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But over the last two decades, scientists have realized that other microbes are also critical for coral health, including communities of bacteria that live on coral surfaces and in their tissues. These bacteria constitute the coral microbiome. High temperatures -- even below the threshold for bleaching -- can disrupt coral microbiomes, leaving corals vulnerable to disease.
But scientists lack comprehensive data about the bacteria that make up the microbiomes of the more than 1,500 coral species worldwide. That is starting to change thanks to the Global Coral Microbiome Project, a collaboration among researchers at the University of Washington Bothell, Pennsylvania State University and Oregon State University. The team is studying the diversity of bacteria within corals and how it has changed over time.
Survey - Corals - Nov - Nature - Communications
In their first comprehensive survey of healthy corals, published Nov. 22 in the journal Nature Communications, the team reports that coral bacteria are a surprisingly diverse bunch -- and that different sections of the coral body can host unique communities of bacteria.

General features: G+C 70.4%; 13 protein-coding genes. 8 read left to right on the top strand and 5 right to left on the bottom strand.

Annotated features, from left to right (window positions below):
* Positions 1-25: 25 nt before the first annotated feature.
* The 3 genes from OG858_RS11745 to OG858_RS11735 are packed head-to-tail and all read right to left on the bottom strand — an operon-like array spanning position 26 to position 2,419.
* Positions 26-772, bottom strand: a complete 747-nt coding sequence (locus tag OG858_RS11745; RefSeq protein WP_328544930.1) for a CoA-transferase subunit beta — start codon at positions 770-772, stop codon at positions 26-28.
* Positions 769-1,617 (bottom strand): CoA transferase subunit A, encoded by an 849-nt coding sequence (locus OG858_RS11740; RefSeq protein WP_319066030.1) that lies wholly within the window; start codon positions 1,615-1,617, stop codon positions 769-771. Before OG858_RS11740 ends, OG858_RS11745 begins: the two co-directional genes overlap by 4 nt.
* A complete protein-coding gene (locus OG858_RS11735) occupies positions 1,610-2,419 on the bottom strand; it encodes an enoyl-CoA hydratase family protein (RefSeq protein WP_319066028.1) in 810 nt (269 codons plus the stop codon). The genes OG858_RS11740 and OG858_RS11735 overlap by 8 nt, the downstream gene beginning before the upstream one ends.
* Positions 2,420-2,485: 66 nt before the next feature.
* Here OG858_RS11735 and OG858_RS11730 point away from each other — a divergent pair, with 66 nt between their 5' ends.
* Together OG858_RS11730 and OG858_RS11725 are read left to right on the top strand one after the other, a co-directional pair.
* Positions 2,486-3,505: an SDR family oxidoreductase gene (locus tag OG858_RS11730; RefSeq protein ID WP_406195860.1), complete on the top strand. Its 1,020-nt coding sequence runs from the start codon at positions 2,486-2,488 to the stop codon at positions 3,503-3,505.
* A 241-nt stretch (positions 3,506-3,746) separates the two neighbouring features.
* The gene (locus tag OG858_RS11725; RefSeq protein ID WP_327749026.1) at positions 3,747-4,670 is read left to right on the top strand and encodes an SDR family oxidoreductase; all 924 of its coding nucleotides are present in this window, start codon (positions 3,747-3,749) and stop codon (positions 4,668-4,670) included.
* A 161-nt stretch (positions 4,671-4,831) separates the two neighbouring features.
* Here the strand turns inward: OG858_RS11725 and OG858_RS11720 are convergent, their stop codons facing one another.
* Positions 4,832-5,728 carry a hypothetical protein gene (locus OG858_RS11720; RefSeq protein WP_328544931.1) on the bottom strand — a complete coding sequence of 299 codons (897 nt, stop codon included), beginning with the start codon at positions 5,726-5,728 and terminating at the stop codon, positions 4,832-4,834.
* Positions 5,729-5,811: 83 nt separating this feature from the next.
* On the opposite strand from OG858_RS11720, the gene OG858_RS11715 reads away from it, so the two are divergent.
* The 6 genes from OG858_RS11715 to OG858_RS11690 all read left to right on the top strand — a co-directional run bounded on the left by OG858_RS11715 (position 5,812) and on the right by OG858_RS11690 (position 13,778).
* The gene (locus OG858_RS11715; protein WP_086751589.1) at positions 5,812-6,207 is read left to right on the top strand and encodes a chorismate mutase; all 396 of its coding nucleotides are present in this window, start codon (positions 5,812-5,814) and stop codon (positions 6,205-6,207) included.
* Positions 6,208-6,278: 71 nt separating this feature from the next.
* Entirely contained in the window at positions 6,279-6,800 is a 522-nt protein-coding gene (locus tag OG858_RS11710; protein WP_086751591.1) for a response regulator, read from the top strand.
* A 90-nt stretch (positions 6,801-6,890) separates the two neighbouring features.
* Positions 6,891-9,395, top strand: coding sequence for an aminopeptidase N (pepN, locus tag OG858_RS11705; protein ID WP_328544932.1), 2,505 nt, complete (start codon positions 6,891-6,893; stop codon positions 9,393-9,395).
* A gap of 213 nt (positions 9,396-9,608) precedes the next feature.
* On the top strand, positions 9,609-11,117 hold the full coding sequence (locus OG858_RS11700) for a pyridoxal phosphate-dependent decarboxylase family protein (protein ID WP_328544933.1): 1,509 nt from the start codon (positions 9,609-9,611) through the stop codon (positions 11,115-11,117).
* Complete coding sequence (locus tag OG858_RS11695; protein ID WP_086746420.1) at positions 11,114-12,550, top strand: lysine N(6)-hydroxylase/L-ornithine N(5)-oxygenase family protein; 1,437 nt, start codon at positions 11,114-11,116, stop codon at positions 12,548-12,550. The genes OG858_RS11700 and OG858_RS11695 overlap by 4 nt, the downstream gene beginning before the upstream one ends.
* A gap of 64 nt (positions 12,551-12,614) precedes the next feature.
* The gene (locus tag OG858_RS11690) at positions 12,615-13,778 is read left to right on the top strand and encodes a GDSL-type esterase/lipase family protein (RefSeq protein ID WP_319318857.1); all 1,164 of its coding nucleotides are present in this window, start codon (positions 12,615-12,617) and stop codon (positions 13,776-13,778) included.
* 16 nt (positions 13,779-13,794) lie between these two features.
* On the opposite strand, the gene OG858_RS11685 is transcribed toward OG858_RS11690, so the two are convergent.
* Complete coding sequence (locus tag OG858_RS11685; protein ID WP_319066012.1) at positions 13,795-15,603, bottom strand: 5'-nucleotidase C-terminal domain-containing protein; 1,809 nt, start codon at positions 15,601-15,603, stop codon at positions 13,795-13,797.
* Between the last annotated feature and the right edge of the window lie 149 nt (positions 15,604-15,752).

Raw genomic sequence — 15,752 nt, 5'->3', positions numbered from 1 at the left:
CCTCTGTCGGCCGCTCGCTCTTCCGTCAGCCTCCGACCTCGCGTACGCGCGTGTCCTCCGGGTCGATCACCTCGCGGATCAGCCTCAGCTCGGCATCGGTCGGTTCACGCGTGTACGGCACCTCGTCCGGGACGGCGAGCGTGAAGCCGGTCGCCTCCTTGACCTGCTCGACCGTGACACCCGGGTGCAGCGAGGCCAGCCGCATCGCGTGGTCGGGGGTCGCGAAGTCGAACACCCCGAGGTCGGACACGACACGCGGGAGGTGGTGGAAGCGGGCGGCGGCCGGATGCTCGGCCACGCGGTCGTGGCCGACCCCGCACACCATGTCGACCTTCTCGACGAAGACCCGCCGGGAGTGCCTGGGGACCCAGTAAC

"This project represents one of the most comprehensive efforts to identify what kinds of bacteria are present in diverse groups of tropical corals, how the types of bacteria can differ over coral anatomy, and how the symbiotic relationships between corals and bacteria have changed over coral evolution," said senior and corresponding author Jesse Zaneveld, an assistant professor of biological sciences at UW Bothell.
Findings - Looks - Variety - Species - Microbiomes
Their findings reveal what a relatively healthy coral microbiome looks like in a variety of coral species, and how coral microbiomes have formed and evolved. Understanding the microbiome may even help predict which corals will survive heat waves or disease outbreaks.
"Just like the bacteria within our gut help us digest food and protect us from pathogens, the normal bacteria associated with corals can also help them process nutrients and help protect them against disease," said Zaneveld.
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Measuring his life out one teaspoon at a time.